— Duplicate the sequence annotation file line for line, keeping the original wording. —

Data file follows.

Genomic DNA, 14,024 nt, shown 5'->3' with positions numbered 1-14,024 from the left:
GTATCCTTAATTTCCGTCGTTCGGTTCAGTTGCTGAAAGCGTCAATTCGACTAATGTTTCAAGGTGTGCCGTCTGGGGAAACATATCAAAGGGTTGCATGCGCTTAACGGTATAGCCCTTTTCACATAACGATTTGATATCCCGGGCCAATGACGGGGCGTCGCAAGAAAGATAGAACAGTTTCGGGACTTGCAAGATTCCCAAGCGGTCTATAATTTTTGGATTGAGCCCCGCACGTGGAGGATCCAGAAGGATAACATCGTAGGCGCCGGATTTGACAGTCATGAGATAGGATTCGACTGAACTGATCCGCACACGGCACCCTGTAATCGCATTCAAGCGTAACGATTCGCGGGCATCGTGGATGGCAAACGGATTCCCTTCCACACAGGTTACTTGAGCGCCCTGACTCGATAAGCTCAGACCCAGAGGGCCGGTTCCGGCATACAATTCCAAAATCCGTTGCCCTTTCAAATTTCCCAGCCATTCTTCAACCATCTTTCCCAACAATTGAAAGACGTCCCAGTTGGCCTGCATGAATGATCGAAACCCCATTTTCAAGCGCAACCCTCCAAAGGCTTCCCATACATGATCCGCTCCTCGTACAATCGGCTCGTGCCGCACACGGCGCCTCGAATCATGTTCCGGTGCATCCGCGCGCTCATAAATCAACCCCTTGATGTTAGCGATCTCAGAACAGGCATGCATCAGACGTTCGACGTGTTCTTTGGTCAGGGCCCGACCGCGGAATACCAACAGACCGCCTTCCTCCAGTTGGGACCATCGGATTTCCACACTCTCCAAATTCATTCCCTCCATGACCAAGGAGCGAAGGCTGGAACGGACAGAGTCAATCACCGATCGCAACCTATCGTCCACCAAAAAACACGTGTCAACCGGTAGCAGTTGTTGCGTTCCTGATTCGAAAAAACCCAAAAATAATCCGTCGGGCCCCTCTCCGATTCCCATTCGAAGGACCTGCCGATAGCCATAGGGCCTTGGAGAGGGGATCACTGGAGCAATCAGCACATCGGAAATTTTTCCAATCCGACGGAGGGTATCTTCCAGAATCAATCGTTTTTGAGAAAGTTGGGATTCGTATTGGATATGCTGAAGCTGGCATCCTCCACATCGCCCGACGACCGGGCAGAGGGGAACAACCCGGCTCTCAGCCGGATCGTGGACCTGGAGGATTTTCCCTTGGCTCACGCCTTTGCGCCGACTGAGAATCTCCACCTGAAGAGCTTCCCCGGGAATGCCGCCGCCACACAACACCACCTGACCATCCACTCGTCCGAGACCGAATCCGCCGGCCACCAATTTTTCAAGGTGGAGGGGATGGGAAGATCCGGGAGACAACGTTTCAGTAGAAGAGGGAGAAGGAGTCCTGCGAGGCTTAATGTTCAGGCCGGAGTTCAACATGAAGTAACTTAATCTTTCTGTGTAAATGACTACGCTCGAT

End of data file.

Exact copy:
Genomic DNA, 14,024 nt, shown 5'->3' with positions numbered 1-14,024 from the left:
GTATCCTTAATTTCCGTCGTTCGGTTCAGTTGCTGAAAGCGTCAATTCGACTAATGTTTCAAGGTGTGCCGTCTGGGGAAACATATCAAAGGGTTGCATGCGCTTAACGGTATAGCCCTTTTCACATAACGATTTGATATCCCGGGCCAATGACGGGGCGTCGCAAGAAAGATAGAACAGTTTCGGGACTTGCAAGATTCCCAAGCGGTCTATAATTTTTGGATTGAGCCCCGCACGTGGAGGATCCAGAAGGATAACATCGTAGGCGCCGGATTTGACAGTCATGAGATAGGATTCGACTGAACTGATCCGCACACGGCACCCTGTAATCGCATTCAAGCGTAACGATTCGCGGGCATCGTGGATGGCAAACGGATTCCCTTCCACACAGGTTACTTGAGCGCCCTGACTCGATAAGCTCAGACCCAGAGGGCCGGTTCCGGCATACAATTCCAAAATCCGTTGCCCTTTCAAATTTCCCAGCCATTCTTCAACCATCTTTCCCAACAATTGAAAGACGTCCCAGTTGGCCTGCATGAATGATCGAAACCCCATTTTCAAGCGCAACCCTCCAAAGGCTTCCCATACATGATCCGCTCCTCGTACAATCGGCTCGTGCCGCACACGGCGCCTCGAATCATGTTCCGGTGCATCCGCGCGCTCATAAATCAACCCCTTGATGTTAGCGATCTCAGAACAGGCATGCATCAGACGTTCGACGTGTTCTTTGGTCAGGGCCCGACCGCGGAATACCAACAGACCGCCTTCCTCCAGTTGGGACCATCGGATTTCCACACTCTCCAAATTCATTCCCTCCATGACCAAGGAGCGAAGGCTGGAACGGACAGAGTCAATCACCGATCGCAACCTATCGTCCACCAAAAAACACGTGTCAACCGGTAGCAGTTGTTGCGTTCCTGATTCGAAAAAACCCAAAAATAATCCGTCGGGCCCCTCTCCGATTCCCATTCGAAGGACCTGCCGATAGCCATAGGGCCTTGGAGAGGGGATCACTGGAGCAATCAGCACATCGGAAATTTTTCCAATCCGACGGAGGGTATCTTCCAGAATCAATCGTTTTTGAGAAAGTTGGGATTCGTATTGGATATGCTGAAGCTGGCATCCTCCACATCGCCCGACGACCGGGCAGAGGGGAACAACCCGGCTCTCAGCCGGATCGTGGACCTGGAGGATTTTCCCTTGGCTCACGCCTTTGCGCCGACTGAGAATCTCCACCTGAAGAGCTTCCCCGGGAATGCCGCCGCCACACAACACCACCTGACCATCCACTCGTCCGAGACCGAATCCGCCGGCCACCAATTTTTCAAGGTGGAGGGGATGGGAAGATCCGGGAGACAACGTTTCAGTAGAAGAGGGAGAAGGAGTCCTGCGAGGCTTAATGTTCAGGCCGGAGTTCAACATGAAGTAACTTAATCTTTCTGTGTAAATGACTACGCTCGAT